One of my friend’s always professed that children are just for rent, meaning you don’t have them forever. I didn’t really understand this — that is until I found myself sitting alone in an animated children’s movie with 3D glasses on.
I had taken my daughter and her friend to a movie and, after I bought tickets and junk food, we walked into the theatre.
“We’re going to sit by ourselves,” my 9-year-old daughter’s friend announced.
I kind of expected my daughter to say, “Of course we’re not! We have to sit with my mommy, the greatest love of my life, the one who took us here and paid for everything!”
Yah, that didn’t happen.
My daughter happily took off with her friend to sit in the very back row of the theater, leaving me standing there, feeling like I was the only one who hadn’t been asked for the final dance of “Stairway to Heaven” at an overnight camp.
I suppose I could have said, “No, we’re all sitting together!” Or, “That hurts my feelings.” Or, “Are you embarrassed to be sitting with me?” But, of course, I wanted my daughter to have a fun playdate, and fun for a 9-year-old, it seems, is being allowed to sit without your not-so-cool mother. Oh the thrill!
I knew this day would come. I just didn’t think it would come so soon. And I didn’t really expect my feelings to be so hurt. There was barely anyone in the movie theater so I wasn’t worried about my daughter or her friend’s safety. I could easily see them if I just looked back, and I could also HEAR them, because 9-year-old girls like to talk throughout movies.
My friend’s 9-year-old daughter recently told her that my friend had to wait in the car when she picked her up from school. Why? My friend was wearing her glasses that day because she had an eye infection and couldn’t wear contacts. Her daughter was mortified to be seen with her. When did this start happening?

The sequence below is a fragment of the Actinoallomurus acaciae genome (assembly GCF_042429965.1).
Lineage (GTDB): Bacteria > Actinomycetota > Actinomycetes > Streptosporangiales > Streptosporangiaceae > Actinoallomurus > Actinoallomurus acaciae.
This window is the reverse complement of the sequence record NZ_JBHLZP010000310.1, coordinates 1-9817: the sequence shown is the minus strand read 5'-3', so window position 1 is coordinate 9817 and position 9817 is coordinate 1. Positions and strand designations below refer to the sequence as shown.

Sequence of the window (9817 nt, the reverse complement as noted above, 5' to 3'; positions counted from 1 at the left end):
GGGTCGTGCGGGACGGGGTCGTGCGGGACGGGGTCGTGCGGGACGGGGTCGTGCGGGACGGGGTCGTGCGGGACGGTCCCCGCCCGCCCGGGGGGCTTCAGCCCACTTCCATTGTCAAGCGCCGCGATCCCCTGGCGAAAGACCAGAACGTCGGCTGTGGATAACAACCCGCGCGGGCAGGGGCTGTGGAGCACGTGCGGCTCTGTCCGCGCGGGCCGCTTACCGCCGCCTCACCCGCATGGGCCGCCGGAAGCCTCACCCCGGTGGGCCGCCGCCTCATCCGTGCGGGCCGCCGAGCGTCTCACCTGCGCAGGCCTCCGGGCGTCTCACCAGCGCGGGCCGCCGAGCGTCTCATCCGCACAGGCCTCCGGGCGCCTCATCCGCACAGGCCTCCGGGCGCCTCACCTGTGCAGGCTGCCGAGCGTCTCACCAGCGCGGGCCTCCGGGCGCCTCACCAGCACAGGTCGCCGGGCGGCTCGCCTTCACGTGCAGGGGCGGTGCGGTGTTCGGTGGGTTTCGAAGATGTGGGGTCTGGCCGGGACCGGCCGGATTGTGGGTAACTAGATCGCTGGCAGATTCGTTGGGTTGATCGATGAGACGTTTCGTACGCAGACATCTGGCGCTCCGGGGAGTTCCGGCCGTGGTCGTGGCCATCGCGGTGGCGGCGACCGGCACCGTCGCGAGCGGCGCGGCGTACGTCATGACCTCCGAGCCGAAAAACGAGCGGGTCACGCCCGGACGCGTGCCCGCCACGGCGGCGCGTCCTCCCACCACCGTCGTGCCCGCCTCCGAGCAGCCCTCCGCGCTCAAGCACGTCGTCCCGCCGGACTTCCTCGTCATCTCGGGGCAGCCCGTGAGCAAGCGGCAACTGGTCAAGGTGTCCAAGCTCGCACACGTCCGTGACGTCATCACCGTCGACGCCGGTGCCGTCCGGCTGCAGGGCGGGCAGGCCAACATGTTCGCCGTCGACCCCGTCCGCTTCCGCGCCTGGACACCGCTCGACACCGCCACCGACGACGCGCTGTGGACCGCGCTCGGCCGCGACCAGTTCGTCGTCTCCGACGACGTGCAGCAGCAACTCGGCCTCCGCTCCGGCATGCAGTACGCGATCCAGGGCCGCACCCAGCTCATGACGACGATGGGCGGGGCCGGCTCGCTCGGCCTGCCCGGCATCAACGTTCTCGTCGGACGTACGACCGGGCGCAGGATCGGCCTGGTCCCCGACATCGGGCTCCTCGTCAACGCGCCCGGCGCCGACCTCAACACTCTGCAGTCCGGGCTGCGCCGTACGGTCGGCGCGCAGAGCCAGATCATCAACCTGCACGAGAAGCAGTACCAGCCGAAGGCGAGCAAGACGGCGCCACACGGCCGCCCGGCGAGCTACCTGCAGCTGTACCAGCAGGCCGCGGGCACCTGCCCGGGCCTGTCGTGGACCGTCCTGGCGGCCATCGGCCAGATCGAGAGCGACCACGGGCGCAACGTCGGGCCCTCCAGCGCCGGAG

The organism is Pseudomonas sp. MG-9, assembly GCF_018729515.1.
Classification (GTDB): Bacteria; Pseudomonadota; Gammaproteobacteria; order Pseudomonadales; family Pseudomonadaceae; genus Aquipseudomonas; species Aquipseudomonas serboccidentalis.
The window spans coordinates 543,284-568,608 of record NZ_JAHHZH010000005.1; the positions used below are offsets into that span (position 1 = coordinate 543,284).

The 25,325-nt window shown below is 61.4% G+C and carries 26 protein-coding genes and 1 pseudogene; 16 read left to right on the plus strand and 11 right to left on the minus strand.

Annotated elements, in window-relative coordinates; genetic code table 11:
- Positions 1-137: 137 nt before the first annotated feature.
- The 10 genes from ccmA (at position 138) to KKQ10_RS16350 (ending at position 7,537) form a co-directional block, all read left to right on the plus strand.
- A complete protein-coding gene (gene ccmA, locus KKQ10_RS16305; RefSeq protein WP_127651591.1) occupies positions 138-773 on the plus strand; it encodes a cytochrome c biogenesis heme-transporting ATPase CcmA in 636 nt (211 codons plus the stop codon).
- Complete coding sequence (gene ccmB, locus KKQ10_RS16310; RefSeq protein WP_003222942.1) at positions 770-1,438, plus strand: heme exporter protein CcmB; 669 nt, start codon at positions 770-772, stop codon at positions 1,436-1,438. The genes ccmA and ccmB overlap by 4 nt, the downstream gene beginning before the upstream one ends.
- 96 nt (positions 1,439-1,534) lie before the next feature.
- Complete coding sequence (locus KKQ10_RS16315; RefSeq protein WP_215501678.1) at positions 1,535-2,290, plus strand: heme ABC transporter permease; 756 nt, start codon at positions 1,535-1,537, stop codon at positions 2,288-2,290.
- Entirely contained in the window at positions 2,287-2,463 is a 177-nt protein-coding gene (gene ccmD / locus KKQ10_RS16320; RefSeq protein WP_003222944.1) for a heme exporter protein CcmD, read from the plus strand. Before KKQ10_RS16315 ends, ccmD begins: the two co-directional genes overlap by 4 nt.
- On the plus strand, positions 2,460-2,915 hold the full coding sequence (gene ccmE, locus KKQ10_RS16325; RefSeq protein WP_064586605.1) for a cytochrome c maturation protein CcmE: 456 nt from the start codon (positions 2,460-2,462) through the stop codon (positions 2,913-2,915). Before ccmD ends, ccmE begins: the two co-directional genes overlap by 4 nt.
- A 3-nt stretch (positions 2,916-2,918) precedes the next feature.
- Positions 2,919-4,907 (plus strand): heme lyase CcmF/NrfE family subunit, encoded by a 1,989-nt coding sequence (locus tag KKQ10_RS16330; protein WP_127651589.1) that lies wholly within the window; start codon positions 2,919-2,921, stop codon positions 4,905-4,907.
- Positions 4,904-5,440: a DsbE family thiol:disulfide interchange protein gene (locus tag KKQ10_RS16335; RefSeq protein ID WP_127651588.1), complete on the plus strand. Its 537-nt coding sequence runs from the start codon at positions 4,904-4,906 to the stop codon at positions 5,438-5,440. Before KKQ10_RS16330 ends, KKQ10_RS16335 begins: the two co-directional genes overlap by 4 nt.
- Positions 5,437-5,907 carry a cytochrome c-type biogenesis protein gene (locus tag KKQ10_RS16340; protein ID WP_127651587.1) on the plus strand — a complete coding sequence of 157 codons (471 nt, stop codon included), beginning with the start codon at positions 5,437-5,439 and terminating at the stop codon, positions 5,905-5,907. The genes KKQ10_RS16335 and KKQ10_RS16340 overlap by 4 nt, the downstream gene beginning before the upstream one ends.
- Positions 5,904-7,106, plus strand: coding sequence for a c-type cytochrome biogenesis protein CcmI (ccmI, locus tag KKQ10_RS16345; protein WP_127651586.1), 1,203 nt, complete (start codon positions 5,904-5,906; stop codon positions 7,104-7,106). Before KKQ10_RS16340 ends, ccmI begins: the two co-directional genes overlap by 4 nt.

I’m not sure what I found more depressing. The fact that it was the FIRST time my daughter didn’t want to be near me, or the fact that I, a middle age woman, was sitting at a five p.m. show of an animated children’s movie with 3D glasses on.
I know plenty of people see movies by themselves, but honestly, would I have chosen an animated children’s movie – Epic – to go see on my own? I don’t think so.
But I got over the fact that my daughter had ditched me without seeming to care about my feelings. Unlike me, she didn’t think, “OH MY GOD THIS IS THE FIRST TIME WE’RE NOT SITTING BESIDE EACH OTHER DURING A MOVIE!” Like the first time she managed to learn how to wave “bye-bye,” it was a milestone in her development. Not a good one, but a milestone that, as a parent, I will certainly remember.
I also stopped caring as much once the movie started. It was a really good movie. I was into it. But then things went downhill on the car ride home. I was making conversation with the girls and I was like, “I think it’s pretty cool to be so small and live in the forest! I wish I were that tiny!”
Do you know what my daughter’s friend asked my daughter? She asked, “IS YOUR MOTHER DRUNK?”
Yes, that’s right. A 9-year-old friend of my daughter’s asked my daughter if I was “drunk” because I mentioned that it would be pretty fucking cool to be so tiny and be able to fly on a bird! (For the record, aside from BIG celebrations, I never drink.) But then, wow, I got my daughter back on my side (Buh-Bye little friend!)
My daughter responded to her friend, “No, my mommy is not drunk. She just likes to talk like that.”
To which my daughter’s friend responded, “Oh, my mother never talks like that. I wish my mother would say things like that.”
She sounded so envious! So, yes, my daughter may not have thought I was cool enough to sit with at the movies, and who knows, maybe if I take her and her friends to a movie from here on, she’ll never want to sit with me again. But, hey, at least she (and her friend) still thinks I’m somewhat cool by the way I talk about movies and use my imagination.
Yes, it hurts, reasonably or not, the first time your child doesn’t want to be, or be seen, with you. So, now, I will remember the first time she learned to wave, the first time she stopped drinking out of a bottle, the first time she learned how to ride a bike by herself, and now, the first time my darling daughter didn’t want to sit with me.